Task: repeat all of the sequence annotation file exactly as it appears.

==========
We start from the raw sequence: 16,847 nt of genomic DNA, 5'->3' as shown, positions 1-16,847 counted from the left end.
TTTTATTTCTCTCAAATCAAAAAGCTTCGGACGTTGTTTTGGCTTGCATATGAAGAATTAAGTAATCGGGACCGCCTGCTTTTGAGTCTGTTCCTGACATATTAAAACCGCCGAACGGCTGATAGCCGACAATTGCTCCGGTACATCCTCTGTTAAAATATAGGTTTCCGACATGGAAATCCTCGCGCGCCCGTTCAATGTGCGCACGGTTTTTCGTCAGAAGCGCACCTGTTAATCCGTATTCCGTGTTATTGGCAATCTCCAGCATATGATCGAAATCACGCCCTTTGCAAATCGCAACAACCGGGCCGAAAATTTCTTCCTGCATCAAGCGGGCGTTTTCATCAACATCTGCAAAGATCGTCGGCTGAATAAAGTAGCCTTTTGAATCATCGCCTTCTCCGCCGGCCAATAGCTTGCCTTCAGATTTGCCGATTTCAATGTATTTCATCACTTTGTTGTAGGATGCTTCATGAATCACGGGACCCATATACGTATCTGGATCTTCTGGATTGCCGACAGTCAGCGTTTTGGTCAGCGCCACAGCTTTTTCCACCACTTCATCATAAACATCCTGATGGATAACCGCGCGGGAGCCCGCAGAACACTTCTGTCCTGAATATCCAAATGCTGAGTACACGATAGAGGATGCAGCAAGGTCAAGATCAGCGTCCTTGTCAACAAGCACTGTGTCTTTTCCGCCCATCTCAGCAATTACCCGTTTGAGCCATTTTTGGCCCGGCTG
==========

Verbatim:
We start from the raw sequence: 16,847 nt of genomic DNA, 5'->3' as shown, positions 1-16,847 counted from the left end.
TTTTATTTCTCTCAAATCAAAAAGCTTCGGACGTTGTTTTGGCTTGCATATGAAGAATTAAGTAATCGGGACCGCCTGCTTTTGAGTCTGTTCCTGACATATTAAAACCGCCGAACGGCTGATAGCCGACAATTGCTCCGGTACATCCTCTGTTAAAATATAGGTTTCCGACATGGAAATCCTCGCGCGCCCGTTCAATGTGCGCACGGTTTTTCGTCAGAAGCGCACCTGTTAATCCGTATTCCGTGTTATTGGCAATCTCCAGCATATGATCGAAATCACGCCCTTTGCAAATCGCAACAACCGGGCCGAAAATTTCTTCCTGCATCAAGCGGGCGTTTTCATCAACATCTGCAAAGATCGTCGGCTGAATAAAGTAGCCTTTTGAATCATCGCCTTCTCCGCCGGCCAATAGCTTGCCTTCAGATTTGCCGATTTCAATGTATTTCATCACTTTGTTGTAGGATGCTTCATGAATCACGGGACCCATATACGTATCTGGATCTTCTGGATTGCCGACAGTCAGCGTTTTGGTCAGCGCCACAGCTTTTTCCACCACTTCATCATAAACATCCTGATGGATAACCGCGCGGGAGCCCGCAGAACACTTCTGTCCTGAATATCCAAATGCTGAGTACACGATAGAGGATGCAGCAAGGTCAAGATCAGCGTCCTTGTCAACAAGCACTGTGTCTTTTCCGCCCATCTCAGCAATTACCCGTTTGAGCCATTTTTGGCCCGGCTG